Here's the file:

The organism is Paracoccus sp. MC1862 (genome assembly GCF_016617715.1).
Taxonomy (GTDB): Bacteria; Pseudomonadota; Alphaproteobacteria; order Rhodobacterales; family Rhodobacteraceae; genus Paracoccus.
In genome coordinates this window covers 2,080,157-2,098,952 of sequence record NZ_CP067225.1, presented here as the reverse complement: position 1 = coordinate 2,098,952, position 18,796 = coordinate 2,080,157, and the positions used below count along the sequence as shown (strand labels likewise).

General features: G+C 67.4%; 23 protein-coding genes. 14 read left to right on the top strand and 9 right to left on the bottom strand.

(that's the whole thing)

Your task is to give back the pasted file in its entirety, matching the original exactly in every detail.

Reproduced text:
The organism is Paracoccus sp. MC1862 (genome assembly GCF_016617715.1).
Taxonomy (GTDB): Bacteria; Pseudomonadota; Alphaproteobacteria; order Rhodobacterales; family Rhodobacteraceae; genus Paracoccus.
In genome coordinates this window covers 2,080,157-2,098,952 of sequence record NZ_CP067225.1, presented here as the reverse complement: position 1 = coordinate 2,098,952, position 18,796 = coordinate 2,080,157, and the positions used below count along the sequence as shown (strand labels likewise).

General features: G+C 67.4%; 23 protein-coding genes. 14 read left to right on the top strand and 9 right to left on the bottom strand.